Man Utd fans must answer Van Gaal's call to return Old Trafford to fortress of days gone by
Published 16/03/2016 | 15:42
After the defeat at Anfield last Thursday night, Louis Van Gaal challenged the supporters of Manchester United to create an atmosphere at Old Trafford every bit as intimidating as the Liverpool followers had done in the first leg.
That would inspire the players, he said. That would help deliver the most unexpected of wins.
Which was asking a lot, given that a side under his instruction had delivered a performance of such limp incompetence it would have dampened the spirit at the Rio carnival. Indeed there have not been many occasions in the last couple of years that the very fabric of Old Trafford has rocked. Under Louis Van Gaal and David Moyes an air of grumbly quiet has been more frequently the order of things; the place has been more often redolent of a library than a bear pit.
But oddly the very lack of excitation raised by United’s defeat at Anfield raises the possibility that the air could crackle. After all, the single best atmosphere ever known at Old Trafford was recorded in the 1984 European Cup Winner’s Cup quarter-final, when Ron Atkinson’s team, over turned exactly the same deficit as that awaiting the current side on Thursday, when they beat Diego Maradona’s Barcelona 3-0, turning the venerable old stadium into a cauldron of noise and excitement. How the current United could do with a figure like Bryan Robson to drive the enterprise forward.
And for those less inclined to peer into the murkier depths of nostalgia, it happened more recently too. On the night of October 1, 1997 when Manchester United played Juventus, a gathering swirl of sound barreled across the stadium, rattling the ribcage of everyone within it. Goodness knows what it was like to play in such an atmosphere; it was pretty intimidating just to watch.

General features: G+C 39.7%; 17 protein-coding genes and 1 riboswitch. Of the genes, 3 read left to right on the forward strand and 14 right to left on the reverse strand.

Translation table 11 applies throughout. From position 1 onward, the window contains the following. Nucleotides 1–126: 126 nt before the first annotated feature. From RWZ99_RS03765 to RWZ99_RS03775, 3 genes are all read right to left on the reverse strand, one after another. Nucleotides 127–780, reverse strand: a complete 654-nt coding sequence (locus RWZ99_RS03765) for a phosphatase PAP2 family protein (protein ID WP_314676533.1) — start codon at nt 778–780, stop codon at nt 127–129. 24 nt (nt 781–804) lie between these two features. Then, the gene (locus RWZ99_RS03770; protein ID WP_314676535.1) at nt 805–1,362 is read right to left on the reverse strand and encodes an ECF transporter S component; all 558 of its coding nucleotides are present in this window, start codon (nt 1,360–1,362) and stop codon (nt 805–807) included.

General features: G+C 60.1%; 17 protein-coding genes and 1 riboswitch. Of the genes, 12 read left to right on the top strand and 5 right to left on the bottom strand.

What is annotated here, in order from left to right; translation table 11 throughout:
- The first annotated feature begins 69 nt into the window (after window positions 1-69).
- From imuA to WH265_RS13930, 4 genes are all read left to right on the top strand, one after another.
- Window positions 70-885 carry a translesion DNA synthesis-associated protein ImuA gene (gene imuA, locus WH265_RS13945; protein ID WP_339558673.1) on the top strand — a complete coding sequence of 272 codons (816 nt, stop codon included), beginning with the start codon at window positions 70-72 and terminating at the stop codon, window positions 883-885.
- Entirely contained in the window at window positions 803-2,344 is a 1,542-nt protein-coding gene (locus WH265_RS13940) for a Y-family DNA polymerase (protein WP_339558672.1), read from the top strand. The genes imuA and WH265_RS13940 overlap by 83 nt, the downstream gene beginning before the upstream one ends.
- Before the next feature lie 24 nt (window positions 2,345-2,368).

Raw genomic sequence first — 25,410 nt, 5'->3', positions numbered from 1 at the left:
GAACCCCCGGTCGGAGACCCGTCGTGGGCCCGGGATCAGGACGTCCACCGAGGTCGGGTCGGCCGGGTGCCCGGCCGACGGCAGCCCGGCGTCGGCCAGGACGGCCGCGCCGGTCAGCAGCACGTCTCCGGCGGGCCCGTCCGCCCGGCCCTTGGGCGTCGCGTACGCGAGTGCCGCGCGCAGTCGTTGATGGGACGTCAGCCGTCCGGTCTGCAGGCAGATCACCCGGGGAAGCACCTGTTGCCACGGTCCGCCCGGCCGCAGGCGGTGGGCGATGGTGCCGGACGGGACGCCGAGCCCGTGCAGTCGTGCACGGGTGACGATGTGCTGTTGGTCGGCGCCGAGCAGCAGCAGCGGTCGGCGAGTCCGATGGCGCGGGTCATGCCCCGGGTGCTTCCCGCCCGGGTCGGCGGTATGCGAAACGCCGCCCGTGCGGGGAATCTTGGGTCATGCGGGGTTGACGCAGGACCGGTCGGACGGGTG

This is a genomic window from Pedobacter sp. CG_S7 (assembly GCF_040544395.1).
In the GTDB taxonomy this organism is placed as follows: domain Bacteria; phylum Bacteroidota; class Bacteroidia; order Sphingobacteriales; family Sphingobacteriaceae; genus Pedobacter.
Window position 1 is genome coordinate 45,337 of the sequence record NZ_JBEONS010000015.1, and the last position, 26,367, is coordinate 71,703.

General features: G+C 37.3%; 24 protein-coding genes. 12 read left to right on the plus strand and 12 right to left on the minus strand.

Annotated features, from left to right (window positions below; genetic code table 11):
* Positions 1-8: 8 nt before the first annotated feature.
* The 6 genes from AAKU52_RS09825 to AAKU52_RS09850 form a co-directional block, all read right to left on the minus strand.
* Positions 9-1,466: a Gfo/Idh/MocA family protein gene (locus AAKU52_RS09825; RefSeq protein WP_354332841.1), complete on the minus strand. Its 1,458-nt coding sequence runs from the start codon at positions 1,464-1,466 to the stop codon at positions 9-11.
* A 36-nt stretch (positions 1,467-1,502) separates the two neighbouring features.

The noise, had been gathering in its extraordinary in its crackling intensity to reach a crushing crescendo in the very last minute of the match. Ryan Giggs received a deft pass from Teddy Sheringham and eased his elegant way towards the Italian penalty area. Dipping his shoulder, swerving slightly to evade the attentions of a couple of defenders, he then hammered the ball high past Angelo Peruzzi into the top of the net. It was a staggering goal, full of zest and audacity, an early prototype of one which would electrify Villa Park a couple of seasons later.
But it was not so much the quality of the strike that set the autumnal air crackling with excitement. It was what the goal, which sealed a fine 3-2 victory over the Old Lady symbolised.
It had been 18 years since United had beaten an Italian team. In earlier meetings, Juve had defeated United in the Uefa Cup in 1977 and in the semi-final of the Cup Winner’s Cup in 1984; the previous season the Turin side had won home and away in a Champions League group stage.